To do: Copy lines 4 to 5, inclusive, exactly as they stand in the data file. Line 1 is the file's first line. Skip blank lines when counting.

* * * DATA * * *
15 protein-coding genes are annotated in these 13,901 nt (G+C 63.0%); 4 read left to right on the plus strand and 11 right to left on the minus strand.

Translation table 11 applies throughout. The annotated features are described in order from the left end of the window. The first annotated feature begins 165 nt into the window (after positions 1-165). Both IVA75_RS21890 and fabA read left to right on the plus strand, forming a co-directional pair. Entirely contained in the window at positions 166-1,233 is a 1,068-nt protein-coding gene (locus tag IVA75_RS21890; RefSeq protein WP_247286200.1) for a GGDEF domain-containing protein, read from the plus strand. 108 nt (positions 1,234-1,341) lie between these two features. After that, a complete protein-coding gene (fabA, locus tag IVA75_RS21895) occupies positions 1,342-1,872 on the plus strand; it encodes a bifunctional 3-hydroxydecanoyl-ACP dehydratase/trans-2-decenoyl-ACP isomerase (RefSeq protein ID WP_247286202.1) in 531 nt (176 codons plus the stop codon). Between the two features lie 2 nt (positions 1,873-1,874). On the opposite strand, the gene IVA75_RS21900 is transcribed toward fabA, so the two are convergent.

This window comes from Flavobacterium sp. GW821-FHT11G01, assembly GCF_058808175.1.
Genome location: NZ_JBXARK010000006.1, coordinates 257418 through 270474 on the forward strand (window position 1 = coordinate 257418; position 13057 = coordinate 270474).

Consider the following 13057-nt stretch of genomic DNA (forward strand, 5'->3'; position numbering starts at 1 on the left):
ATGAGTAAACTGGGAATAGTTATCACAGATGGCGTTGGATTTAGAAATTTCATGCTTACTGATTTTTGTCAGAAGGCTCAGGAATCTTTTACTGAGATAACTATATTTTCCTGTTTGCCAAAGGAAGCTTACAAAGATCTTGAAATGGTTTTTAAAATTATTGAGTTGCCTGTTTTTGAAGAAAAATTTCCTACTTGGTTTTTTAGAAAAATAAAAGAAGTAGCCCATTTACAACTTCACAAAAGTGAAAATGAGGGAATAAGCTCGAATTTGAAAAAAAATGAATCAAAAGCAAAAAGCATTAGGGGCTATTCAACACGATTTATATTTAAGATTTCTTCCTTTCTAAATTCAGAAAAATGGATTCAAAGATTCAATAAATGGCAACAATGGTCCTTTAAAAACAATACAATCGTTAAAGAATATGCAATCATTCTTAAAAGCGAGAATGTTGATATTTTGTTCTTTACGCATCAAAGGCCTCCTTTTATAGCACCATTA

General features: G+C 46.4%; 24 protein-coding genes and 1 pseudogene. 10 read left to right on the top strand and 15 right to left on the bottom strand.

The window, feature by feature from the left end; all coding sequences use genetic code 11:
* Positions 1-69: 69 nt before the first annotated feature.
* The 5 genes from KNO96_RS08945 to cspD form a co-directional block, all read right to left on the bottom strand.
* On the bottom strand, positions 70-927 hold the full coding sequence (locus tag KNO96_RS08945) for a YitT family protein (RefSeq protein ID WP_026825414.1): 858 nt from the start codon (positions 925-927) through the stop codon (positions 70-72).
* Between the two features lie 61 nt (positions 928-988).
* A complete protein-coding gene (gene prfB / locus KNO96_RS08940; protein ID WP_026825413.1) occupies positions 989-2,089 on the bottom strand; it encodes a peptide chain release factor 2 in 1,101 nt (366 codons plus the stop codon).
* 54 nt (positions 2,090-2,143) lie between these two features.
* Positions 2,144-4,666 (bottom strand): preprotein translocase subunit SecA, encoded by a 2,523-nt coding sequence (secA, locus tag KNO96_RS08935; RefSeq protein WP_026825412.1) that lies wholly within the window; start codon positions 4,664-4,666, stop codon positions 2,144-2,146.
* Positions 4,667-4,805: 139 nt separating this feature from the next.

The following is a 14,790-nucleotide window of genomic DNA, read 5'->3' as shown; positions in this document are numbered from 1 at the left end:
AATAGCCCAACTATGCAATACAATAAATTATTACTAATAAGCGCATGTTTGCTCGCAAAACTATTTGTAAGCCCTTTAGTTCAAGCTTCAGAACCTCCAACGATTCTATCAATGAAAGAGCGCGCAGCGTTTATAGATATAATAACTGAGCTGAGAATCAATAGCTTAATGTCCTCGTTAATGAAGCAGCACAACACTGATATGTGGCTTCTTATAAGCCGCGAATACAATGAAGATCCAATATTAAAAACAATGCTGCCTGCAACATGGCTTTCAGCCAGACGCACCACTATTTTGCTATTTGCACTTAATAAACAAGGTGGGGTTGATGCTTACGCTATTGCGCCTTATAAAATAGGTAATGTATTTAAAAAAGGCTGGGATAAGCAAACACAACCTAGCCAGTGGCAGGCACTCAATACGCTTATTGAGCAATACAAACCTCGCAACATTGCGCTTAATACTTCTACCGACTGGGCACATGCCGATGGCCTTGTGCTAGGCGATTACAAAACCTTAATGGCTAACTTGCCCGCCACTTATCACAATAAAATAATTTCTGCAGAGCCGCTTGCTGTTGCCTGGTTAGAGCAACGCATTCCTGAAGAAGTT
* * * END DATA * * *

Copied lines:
Genome location: NZ_JBXARK010000006.1, coordinates 257418 through 270474 on the forward strand (window position 1 = coordinate 257418; position 13057 = coordinate 270474).

Consider the following 13057-nt stretch of genomic DNA (forward strand, 5'->3'; position numbering starts at 1 on the left):